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SHORE BANCSHARES INC - 10-Q - Management's Discussion and Analysis of Financial Condition and Results of Operations.

August 14, 2014

Unless the context clearly suggests otherwise, references to "the Company", "we", "our", and "us" in the remainder of this report are to Shore Bancshares, Inc. and its consolidated subsidiaries.

Forward-Looking Information

Portions of this Quarterly Report on Form 10-Q contain forward-looking statements within the meaning of The Private Securities Litigation Reform Act of 1995. Statements that are not historical in nature, including statements that include the words "anticipate", "estimate", "should", "expect", "believe", "intend", and similar expressions, are expressions about our confidence, policies, and strategies, the adequacy of capital levels, and liquidity and are not guarantees of future performance. Such forward-looking statements involve certain risks and uncertainties, including economic conditions, competition in the geographic and business areas in which we operate, inflation, fluctuations in interest rates, legislation, and governmental regulation. These risks and uncertainties are described in detail in the section of the periodic reports that Shore Bancshares, Inc. files with the Securities and Exchange Commission (the "SEC") entitled "Risk Factors" (see Item 1A of Part II of this report and Item 1A of Part I of the Annual Report of Shore Bancshares, Inc. on Form 10-K for the year ended December 31, 2013). Actual results may differ materially from such forward-looking statements, and we assume no obligation to update forward-looking statements at any time except as required by law.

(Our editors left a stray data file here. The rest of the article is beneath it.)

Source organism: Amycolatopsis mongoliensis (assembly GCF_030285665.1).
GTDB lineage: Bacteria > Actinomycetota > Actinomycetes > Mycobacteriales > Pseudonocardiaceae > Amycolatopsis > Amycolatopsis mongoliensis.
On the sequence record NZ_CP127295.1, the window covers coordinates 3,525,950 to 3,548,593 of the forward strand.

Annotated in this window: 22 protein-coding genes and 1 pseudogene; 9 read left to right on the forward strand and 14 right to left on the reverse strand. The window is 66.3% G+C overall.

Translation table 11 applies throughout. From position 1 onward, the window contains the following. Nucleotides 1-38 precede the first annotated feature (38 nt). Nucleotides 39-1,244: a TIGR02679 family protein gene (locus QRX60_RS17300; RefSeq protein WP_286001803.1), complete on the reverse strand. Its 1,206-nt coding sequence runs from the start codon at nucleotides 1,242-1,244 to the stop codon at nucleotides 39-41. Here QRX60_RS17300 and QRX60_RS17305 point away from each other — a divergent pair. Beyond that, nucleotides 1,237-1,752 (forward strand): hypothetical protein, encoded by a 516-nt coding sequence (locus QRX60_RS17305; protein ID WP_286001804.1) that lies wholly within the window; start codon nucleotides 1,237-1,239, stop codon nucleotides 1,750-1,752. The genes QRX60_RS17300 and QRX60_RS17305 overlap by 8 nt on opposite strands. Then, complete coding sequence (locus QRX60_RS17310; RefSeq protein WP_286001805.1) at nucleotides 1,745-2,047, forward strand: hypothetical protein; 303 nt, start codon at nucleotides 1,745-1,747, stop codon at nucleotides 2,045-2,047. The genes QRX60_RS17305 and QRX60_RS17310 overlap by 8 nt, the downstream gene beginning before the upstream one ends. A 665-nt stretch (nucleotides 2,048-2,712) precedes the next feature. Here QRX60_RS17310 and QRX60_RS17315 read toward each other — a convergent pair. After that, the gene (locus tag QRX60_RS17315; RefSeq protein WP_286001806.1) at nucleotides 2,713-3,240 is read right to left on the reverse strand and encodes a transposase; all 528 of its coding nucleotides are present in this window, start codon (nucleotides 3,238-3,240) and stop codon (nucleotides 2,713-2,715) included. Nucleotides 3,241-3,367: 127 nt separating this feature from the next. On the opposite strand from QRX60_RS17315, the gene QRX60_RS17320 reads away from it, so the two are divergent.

Introduction

The following discussion and analysis is intended as a review of significant factors affecting the Company's financial condition and results of operations for the periods indicated. This discussion and analysis should be read in conjunction with the unaudited consolidated financial statements and related notes presented elsewhere in this report, as well as the audited consolidated financial statements and related notes included in the Annual Report of Shore Bancshares, Inc. on Form 10-K for the year ended December 31, 2013. Shore Bancshares, Inc. is the largest independent financial holding company headquartered on the Eastern Shore of Maryland. It is the parent company of The Talbot Bank of Easton, Maryland located in Easton, Maryland ("Talbot Bank") and CNB located in Centreville, Maryland (together with Talbot Bank, the "Banks"). The Banks operate 18 full service branches in Kent County, Queen Anne's County, Talbot County, Caroline County and Dorchester County in Maryland and Kent County, Delaware. The Company engages in the insurance business through three insurance producer firms, The Avon-Dixon Agency, LLC, Elliott Wilson Insurance, LLC and Jack Martin Associates, Inc.; and an insurance premium finance company, Mubell Finance, LLC (all of the foregoing are collectively referred to as the "Insurance Subsidiaries"). Each of these entities is a wholly-owned subsidiary of Shore Bancshares, Inc. The Company engages in the trust services business through the trust department at CNB under the trade name Wye Financial & Trust. The Company owned a wholesale insurance company, Tri-State General Insurance Agency, LTD ("TSGIA"), until it was sold on June 6, 2014.



The shares of common stock of Shore Bancshares, Inc. are listed on the NASDAQ Global Select Market under the symbol "SHBI".